. Planning my work week first thing Monday morning
On Monday or whichever day my work week starts, I save up about 30 minutes before getting into anything work-related to look through my tasks for the week and plan out how I will get what done and when. Highlighting the most important tasks. Looking through my calendar and getting an overall idea of what meeting in the week I will be attending and plan for, jotting down all tasks that will require my attention. I usually have this in one place. Either a task manager app like Meistertask or Notion or old school writing down on paper and pen.
2. Scheduling time to check emails.
I used to be the kind of person who checked my work emails as they came in. Whether the emails had something to do with me or not, as soon as I saw that notification pop up, I will immediately open it, again something that’s sort of like a default. I wanted to be on top of things, respond fast and gain that credibility, and I don’t know maybe the fact that if I don’t respond sooner or miss an important email, then the world would go burning to the ground. I am not that person anymore. As a trial and starting things small to first get the feel of it all before making it a norm or going all-in was scheduling different times a day to check my work email. I started with two times a day and then settled with three times a day. So now I check my emails at 10:45 am, 2 pm, and 4 pm. Doing this has helped keep me focused on my overall tasks and being more intentional, which has boosted my time management skills and getting things done more efficiently.
3. Cutting back on meetings
In the book Make Time, there is somewhere it states that by default, other people choose what goes on our calendars, and by default, we’re expected to be okay with back-to-back-to-back meetings. Now that I am not that person anymore, there are things I first put in perspective in order for me to accept a meeting invite.
The meeting should have an agenda, plan, and purpose clearly stated unless I know beforehand what it’s about. I appreciate when people send out such meeting invites that clearly state the purpose of the meeting. If the agenda is not displayed, I will either reach out to the sender and ask what the meeting is about to assess if I am genuinely needed or decline the invite. I usually do not accept meeting invites that don’t have a clearly stated agenda.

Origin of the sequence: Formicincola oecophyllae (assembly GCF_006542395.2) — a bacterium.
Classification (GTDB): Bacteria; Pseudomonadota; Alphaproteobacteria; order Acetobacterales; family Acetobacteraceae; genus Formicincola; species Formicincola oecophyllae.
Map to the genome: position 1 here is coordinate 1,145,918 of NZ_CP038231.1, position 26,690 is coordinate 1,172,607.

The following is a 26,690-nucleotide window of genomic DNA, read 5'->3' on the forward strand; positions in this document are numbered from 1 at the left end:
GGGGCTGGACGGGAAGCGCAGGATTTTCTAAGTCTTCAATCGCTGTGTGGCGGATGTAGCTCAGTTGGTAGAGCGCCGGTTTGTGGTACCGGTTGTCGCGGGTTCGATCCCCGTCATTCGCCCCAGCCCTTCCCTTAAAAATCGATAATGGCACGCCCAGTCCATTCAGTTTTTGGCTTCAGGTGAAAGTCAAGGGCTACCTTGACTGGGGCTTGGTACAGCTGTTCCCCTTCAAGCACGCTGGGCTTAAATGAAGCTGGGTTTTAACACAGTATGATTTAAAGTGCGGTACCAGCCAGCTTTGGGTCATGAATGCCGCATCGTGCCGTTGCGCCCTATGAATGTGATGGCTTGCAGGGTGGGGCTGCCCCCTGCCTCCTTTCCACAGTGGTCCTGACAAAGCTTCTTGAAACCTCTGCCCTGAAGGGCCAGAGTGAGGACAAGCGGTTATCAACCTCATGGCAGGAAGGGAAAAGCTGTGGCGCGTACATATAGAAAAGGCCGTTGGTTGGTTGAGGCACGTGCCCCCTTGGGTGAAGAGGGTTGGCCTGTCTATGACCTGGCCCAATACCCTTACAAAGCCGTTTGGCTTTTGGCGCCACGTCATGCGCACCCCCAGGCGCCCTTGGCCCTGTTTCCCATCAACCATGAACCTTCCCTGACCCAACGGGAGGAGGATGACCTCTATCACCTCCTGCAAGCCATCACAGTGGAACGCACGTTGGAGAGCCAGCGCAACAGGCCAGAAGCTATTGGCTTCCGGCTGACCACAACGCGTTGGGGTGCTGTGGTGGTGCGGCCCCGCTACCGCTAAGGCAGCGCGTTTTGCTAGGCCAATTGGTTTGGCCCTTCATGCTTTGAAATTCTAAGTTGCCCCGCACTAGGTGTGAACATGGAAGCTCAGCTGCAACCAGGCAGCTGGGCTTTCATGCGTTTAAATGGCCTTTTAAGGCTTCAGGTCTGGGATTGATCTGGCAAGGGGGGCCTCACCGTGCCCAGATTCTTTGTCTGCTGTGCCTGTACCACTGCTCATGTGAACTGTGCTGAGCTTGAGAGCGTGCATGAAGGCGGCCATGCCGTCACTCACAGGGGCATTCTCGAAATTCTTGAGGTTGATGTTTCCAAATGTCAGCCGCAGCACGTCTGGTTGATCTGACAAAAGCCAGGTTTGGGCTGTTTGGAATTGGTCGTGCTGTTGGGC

Another element is if someone else on my team has been invited for the same meeting, do we both need to be there, or can one represent?
Hour-long meetings are a myth. With a few exceptional ones, when I am needed for something specific and am done providing my update on it, I usually ask if there was anything else needed from me or if it’s okay for me to drop off the call. Usually, 90% of the Time, this is okay. And this is to say that it helps free up some time for my other tasks.
4. Completing a task before opening anything else work-related (Email, Slack, Microsoft Teams).
Usually, when I start my workday, what I would do first thing after opening my computer right away was check email and IM (teams or slack). In case of any important messages or just getting that out of the way before starting my workday. It seemed like the norm set by default until I came across a revelation, if you may. I tried another model, starting my day by going through that day’s tasks first and going an extra mile to complete at least one of those tasks before anything else. Doing this has helped increase my focus and keep me in that flow of having a hold of my workday. Starting it straight with checking emails is hard to explain. It disorganizes my productivity workflow by letting other things determine the direction I should take things instead of making that decision myself with intention.
5. Using the Eisenhower Decision Matrix
This is a time management sort of thing that helps you prioritize tasks by distinguishing between what’s Urgent and what’s important.
If you find that you feel like you are drained of all the energy you possess, and yet you don’t feel like you accomplished anything of significance at the end of the day, then this is something you would want to look into, with the Eisenhower Decision Matrix, it can help exercise conscious control of Time spent on specific activities and assist with optimizing your Productivity
Initially, just categorize what’s Urgent vs. What’s important or what’s not Urgent.
Urgent means a task should be done “Now,” so Do it or delegate it. Important means tasks that contribute to our long-term mission, values, and goals. What is important is seldom urgent. Such tasks can be scheduled or assessed, and if they aren’t as important, delete them.
In conclusion, this has helped improve my productivity at work, and seeing the difference has been fulfilling. You could try some of these out and let me know how it goes.
Let’s do this again soon, Thanks for reading!